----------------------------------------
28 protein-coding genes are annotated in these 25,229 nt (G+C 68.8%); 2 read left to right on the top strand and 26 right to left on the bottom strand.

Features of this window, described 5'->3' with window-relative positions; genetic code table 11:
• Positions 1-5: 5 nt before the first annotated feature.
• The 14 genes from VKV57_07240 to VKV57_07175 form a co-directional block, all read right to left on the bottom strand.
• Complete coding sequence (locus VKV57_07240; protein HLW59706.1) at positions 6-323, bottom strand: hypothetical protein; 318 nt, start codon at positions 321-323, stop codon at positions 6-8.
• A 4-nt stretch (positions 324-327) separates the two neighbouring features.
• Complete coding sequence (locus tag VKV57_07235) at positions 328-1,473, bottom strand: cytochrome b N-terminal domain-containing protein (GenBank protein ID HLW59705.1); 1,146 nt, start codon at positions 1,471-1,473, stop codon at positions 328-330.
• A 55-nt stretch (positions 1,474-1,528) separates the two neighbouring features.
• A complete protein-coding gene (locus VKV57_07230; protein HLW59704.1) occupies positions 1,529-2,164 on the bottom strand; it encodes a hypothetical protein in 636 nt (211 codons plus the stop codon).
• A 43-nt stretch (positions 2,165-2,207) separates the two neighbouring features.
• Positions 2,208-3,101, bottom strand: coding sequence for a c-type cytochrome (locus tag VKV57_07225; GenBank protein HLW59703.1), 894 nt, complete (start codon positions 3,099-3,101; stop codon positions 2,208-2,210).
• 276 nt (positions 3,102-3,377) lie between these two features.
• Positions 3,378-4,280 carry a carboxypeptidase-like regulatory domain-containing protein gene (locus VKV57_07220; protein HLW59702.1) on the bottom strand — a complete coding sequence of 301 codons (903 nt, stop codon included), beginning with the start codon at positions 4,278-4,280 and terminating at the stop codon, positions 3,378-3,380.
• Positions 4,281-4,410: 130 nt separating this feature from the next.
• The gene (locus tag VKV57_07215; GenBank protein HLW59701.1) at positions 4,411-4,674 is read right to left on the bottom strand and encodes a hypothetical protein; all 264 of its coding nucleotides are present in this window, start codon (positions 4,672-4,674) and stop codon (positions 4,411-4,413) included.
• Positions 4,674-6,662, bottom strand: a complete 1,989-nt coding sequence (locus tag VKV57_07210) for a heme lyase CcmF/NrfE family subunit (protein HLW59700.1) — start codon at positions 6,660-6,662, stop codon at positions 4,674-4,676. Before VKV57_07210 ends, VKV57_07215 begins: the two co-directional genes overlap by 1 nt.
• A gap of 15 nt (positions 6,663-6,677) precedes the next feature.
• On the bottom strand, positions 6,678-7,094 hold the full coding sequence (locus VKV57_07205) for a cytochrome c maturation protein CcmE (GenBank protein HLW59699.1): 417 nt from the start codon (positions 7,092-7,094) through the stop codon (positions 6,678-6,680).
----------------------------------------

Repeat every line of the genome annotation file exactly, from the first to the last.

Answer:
28 protein-coding genes are annotated in these 25,229 nt (G+C 68.8%); 2 read left to right on the top strand and 26 right to left on the bottom strand.

Features of this window, described 5'->3' with window-relative positions; genetic code table 11:
• Positions 1-5: 5 nt before the first annotated feature.
• The 14 genes from VKV57_07240 to VKV57_07175 form a co-directional block, all read right to left on the bottom strand.
• Complete coding sequence (locus VKV57_07240; protein HLW59706.1) at positions 6-323, bottom strand: hypothetical protein; 318 nt, start codon at positions 321-323, stop codon at positions 6-8.
• A 4-nt stretch (positions 324-327) separates the two neighbouring features.
• Complete coding sequence (locus tag VKV57_07235) at positions 328-1,473, bottom strand: cytochrome b N-terminal domain-containing protein (GenBank protein ID HLW59705.1); 1,146 nt, start codon at positions 1,471-1,473, stop codon at positions 328-330.
• A 55-nt stretch (positions 1,474-1,528) separates the two neighbouring features.
• A complete protein-coding gene (locus VKV57_07230; protein HLW59704.1) occupies positions 1,529-2,164 on the bottom strand; it encodes a hypothetical protein in 636 nt (211 codons plus the stop codon).
• A 43-nt stretch (positions 2,165-2,207) separates the two neighbouring features.
• Positions 2,208-3,101, bottom strand: coding sequence for a c-type cytochrome (locus tag VKV57_07225; GenBank protein HLW59703.1), 894 nt, complete (start codon positions 3,099-3,101; stop codon positions 2,208-2,210).
• 276 nt (positions 3,102-3,377) lie between these two features.
• Positions 3,378-4,280 carry a carboxypeptidase-like regulatory domain-containing protein gene (locus VKV57_07220; protein HLW59702.1) on the bottom strand — a complete coding sequence of 301 codons (903 nt, stop codon included), beginning with the start codon at positions 4,278-4,280 and terminating at the stop codon, positions 3,378-3,380.
• Positions 4,281-4,410: 130 nt separating this feature from the next.
• The gene (locus tag VKV57_07215; GenBank protein HLW59701.1) at positions 4,411-4,674 is read right to left on the bottom strand and encodes a hypothetical protein; all 264 of its coding nucleotides are present in this window, start codon (positions 4,672-4,674) and stop codon (positions 4,411-4,413) included.
• Positions 4,674-6,662, bottom strand: a complete 1,989-nt coding sequence (locus tag VKV57_07210) for a heme lyase CcmF/NrfE family subunit (protein HLW59700.1) — start codon at positions 6,660-6,662, stop codon at positions 4,674-4,676. Before VKV57_07210 ends, VKV57_07215 begins: the two co-directional genes overlap by 1 nt.
• A gap of 15 nt (positions 6,663-6,677) precedes the next feature.
• On the bottom strand, positions 6,678-7,094 hold the full coding sequence (locus VKV57_07205) for a cytochrome c maturation protein CcmE (GenBank protein HLW59699.1): 417 nt from the start codon (positions 7,092-7,094) through the stop codon (positions 6,678-6,680).